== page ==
Meeting this challenge can seem overwhelming, but there are some strategies and best practices that can help in 2020 and beyond.

  1. Set expectations. Compliance is not a one-time endeavor. It is an on-going effort, a marathon, not a sprint. Building a strong compliance and risk management program is necessary, but it will take time, resources, and commitment. The support of organization leadership is critical, so get them on board, apprise them of the costs of building an achievable program, and the costs of doing nothing.
  2. Build your team. The data privacy and security challenge cannot be solved by the IT department alone. Technology safeguards are critical, but they do not replace strong administrative, physical, and organizational controls. In-house counsel and HR professionals should work on eliminating silos and push for an interdisciplinary team – sales, finance, R&D, marketing, operations, legal, HR, IT. Collectively, the team should have deep institutional knowledge; a strong understanding of the business, its need for and uses of data, and threats and vulnerabilities to data; an awareness of industry expectations, and the capacity to influence new practices and procedures for processing data.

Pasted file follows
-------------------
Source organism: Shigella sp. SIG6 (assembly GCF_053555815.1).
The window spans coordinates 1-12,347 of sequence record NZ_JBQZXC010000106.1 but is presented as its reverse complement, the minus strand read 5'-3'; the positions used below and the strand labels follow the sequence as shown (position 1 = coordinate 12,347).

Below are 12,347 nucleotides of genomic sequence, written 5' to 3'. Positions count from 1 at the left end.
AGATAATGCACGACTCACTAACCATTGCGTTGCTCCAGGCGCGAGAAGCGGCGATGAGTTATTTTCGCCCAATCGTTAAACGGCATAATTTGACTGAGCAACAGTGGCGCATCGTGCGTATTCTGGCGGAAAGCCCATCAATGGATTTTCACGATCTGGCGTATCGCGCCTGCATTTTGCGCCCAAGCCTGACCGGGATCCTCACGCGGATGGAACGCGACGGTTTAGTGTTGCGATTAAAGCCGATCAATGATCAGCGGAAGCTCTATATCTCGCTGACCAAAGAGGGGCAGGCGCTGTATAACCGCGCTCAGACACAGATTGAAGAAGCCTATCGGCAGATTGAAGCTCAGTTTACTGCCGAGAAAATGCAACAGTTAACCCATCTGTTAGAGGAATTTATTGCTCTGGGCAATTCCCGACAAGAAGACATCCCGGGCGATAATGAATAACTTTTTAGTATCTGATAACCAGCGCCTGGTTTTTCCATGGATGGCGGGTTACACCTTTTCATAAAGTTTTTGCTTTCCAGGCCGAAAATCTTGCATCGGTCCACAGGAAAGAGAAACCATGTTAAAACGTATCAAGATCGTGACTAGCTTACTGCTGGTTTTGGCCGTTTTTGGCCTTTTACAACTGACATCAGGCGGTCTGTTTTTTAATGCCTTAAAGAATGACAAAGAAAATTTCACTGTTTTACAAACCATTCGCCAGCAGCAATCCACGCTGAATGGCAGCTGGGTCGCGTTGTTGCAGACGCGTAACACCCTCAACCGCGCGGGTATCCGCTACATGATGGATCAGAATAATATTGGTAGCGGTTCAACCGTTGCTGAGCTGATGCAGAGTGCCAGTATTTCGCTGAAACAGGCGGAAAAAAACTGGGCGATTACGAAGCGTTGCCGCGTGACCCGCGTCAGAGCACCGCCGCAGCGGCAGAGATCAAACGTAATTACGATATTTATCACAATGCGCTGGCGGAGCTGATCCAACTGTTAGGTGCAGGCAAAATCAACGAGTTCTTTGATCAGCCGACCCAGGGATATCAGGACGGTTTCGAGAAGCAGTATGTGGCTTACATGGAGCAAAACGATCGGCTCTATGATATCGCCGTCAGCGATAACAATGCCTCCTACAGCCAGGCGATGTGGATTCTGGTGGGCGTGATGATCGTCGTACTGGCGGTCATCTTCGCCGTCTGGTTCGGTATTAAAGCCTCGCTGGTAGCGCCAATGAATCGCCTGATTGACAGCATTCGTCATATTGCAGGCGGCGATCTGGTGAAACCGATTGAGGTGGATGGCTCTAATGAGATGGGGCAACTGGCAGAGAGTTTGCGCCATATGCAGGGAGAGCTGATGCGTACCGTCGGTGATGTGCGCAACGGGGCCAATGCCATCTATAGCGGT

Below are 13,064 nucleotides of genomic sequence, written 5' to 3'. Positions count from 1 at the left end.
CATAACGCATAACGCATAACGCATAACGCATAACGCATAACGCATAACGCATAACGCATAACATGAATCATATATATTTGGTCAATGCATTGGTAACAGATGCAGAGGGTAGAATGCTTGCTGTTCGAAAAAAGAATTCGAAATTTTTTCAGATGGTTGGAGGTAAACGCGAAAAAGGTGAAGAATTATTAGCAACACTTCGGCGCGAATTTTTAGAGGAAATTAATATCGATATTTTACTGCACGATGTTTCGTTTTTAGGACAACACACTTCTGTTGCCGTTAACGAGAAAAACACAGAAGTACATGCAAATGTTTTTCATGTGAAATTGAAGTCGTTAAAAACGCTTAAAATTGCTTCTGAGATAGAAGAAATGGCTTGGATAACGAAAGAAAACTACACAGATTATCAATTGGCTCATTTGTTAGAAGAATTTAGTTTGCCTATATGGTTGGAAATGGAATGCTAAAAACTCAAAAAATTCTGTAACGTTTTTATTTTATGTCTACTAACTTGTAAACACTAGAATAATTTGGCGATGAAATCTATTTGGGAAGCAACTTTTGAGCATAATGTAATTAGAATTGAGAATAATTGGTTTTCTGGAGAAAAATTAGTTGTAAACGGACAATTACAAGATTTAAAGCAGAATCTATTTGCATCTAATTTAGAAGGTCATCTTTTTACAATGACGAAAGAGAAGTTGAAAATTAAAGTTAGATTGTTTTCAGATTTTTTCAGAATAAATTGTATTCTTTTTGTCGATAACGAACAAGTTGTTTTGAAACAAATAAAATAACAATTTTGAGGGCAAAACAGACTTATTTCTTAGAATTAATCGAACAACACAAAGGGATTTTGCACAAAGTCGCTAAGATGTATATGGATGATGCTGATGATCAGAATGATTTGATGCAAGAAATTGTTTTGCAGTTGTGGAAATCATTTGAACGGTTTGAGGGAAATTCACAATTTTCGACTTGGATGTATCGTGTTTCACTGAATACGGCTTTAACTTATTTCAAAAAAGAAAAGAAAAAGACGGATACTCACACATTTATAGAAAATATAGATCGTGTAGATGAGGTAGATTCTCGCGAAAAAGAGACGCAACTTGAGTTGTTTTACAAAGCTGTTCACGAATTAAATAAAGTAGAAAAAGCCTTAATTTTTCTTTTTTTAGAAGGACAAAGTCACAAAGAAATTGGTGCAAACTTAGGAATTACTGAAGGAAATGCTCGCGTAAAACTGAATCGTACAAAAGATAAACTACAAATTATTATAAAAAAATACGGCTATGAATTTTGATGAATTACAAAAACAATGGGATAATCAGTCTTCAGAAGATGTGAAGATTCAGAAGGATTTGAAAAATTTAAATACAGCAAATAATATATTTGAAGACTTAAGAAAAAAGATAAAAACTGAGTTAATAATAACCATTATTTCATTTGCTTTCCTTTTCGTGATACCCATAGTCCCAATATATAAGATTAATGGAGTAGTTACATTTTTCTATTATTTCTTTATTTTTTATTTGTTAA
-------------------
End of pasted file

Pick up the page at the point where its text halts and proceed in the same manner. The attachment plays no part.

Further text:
3. Maintain a Written Information Security Program. It is not enough to say, “We are doing that.” From a compliance perspective, data privacy and security policies and procedures need to be in writing. And, written policies and procedures also help to maintain consistency in the organization’s practices and better support discipline for violations of the rules.